Finally, the fun part!  There are so many wonderful delicious things that we’ve tried!  I wish I could share all of them!  Catalans LOVE their seafood and fine meats!!!  Squid, octopus, snails, mussels, fish, veal, rabbit, jamon, iberico pork, butifarra, and many other sausages – I could go on and on!  Eggs, almonds, olives, mushrooms, saffron, pimientos, legumes, tuna, and rice are all very common as part of main dishes.  The Spanish tortilla  (pictured above) is completely different from the Latin version, and we’ve greatly enjoyed adding that to our repertoire – plus, it’s SUPER easy!  Spanish cuisine wouldn’t be complete without olive oil to start and a good wine to pair with your dish.  And we love that you can get amazing wine for super cheap – I’ll miss that for sure!

A few things that are not as common – cheese, dairy in general, peanut butter (notoriously difficult to find in Europe!), green peppers (red peppers are definitely the favorite), prepackaged convenience foods (there’s definitely some….just not as much), and plain old regular beef.  It was immediately obvious that beef and chicken are not nearly as popular as seafood, pork, rabbit, and veal – the amount of space at the grocery store for latter was nearly double!
In the nearly 10 months we’ve been here, about 90% of our cooking has been from the two Spanish cookbooks we brought with us.  And of all of those meals, about 70% have been cooked by my husband, lol!  He is far an away the better chef in our family, plus he greatly enjoys the adventure of discovering new recipes, flavors, and ingredients.  For him, cooking is a hobby 🙂  And I’m more than happy to encourage him in this, because it means I get to enjoy some delicious foods every weekend, and we eat leftovers or simpler things during the week.  As we dive further into our love of Spanish food, a few favorites have emerged:


Paella – this wonderful rice-base dish is prepared in a variety of ways depending on geographic location.  My favorite is definitely seafood Paella or arroz negro, which literally means black rice.  It is made using squid ink!  I was incredibly skeptical at first, but it has become one of my favorite meals!  Pictured below is one of the tasty paella meals that my husband prepared, featuring local sausages, peppers, and lots of delicious flavors!

Tortillas – these are an easy and cheap favorite.  Slice some potatoes into thin disks, and sauté on low with sliced onions in good olive oil for about 10 mins, sprinkle with a bit of salt (though I recommend omitting the salt if you use sausage as well!).  Allow this to cool, then whisk some eggs together in a bowl (we typically do 6 for our family) and add the potatoes and onions to the bowl to soak in the eggs for about 10 mins.  You then cook the egg mixture in a pan on the stove like a giant cake, flipping it repeatedly to cook evenly.  I’m still working on mastering this skill and have made quite a few messes in our kitchen!  The nice thing about tortillas is you can really add whatever you want.  We’ve done tuna, mushroom, sausage, pimientos…and our kids love them!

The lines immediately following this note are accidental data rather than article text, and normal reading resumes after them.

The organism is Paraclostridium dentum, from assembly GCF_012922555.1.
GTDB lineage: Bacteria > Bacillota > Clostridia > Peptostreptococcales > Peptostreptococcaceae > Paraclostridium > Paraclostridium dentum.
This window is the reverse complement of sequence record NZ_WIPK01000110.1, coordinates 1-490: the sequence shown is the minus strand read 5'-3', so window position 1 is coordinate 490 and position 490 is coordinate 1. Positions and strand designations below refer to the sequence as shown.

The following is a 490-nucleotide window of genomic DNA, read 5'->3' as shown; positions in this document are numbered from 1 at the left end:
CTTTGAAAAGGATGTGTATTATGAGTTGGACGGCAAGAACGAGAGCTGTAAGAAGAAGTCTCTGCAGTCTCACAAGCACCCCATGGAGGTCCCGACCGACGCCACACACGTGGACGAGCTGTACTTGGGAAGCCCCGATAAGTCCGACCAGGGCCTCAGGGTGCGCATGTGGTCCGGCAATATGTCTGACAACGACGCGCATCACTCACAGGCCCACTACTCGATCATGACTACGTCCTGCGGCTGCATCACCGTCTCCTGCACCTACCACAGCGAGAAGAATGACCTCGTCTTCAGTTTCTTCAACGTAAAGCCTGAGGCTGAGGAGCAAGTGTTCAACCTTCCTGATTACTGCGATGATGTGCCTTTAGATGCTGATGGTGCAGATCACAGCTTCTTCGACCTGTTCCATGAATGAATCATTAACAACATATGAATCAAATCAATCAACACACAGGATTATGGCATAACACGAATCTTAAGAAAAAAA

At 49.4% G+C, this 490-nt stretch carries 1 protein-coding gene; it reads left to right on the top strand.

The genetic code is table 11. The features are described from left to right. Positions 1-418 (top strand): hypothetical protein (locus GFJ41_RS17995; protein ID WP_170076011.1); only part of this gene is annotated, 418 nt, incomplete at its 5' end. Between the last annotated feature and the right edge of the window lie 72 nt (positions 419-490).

Wine & Fish

It’s worth noting that my husband and I are pretty frugal, so the pictured wine is nothing fancy, but I bet it would be quite a bit more if bought in the US.  I’m also fairly certain we didn’t drink a red wine with fish, but who knows…I don’t remember when I took either of these photos!  Lol!  The main point is that it is very easy to get good cheap wine here.  We’re talking less than $2 or 3 a bottle for a delicious wine.  I will definitely miss that!  Paired with fresh fish and tasty veggie sides, and you basically have my favorite meal!

Final Thoughts

Cooking here in Barcelona has definitely been fun and adventurous for us!  I’ve learned a lot, that’s for sure!  For the most part, I’ve greatly enjoyed the experience.  There’s a few things I definitely won’t miss, and those few complaints are rather minor and have to do with the part of cooking nobody likes: clean up.  I definitely miss our dishwasher.  Like…a lot.  I also miss our garbage disposal.  There’s a few convenience small appliances that we use regularly at home that I miss, but we’ve managed.  I’m a big fan of our rice cooker and slow cooker, so I miss those a fair amount.  It would also be nice to have a mixer, though we ended up finding an inexpensive food processor and have adapted and used it to make muffin batter, smoothies, baby food, and other purees or shredded items.  But the one thing I miss most of all is eating outside on our patio!  While Barcelona has gorgeous weather all year long, we’ve been unable to enjoy dining al fresco because we live on a SUPER busy/noisy/polluted street.  It’s a major bummer.  But we’ve definitely done some wonderful picnic dinners and lunches out and about, and those have been worth the effort for sure!  I’ll certainly miss bringing a simple bocadillo along for lunch while the kids play at the park!

One thing I look forward to?  Bringing our fondness for Spanish food home to Iowa to share with our friends!  We are even bringing back our beloved cazuela, a large earthen pan that is used for cooking paellas, stews, and so much more.  Let me know if you want to come by to be a taste tester!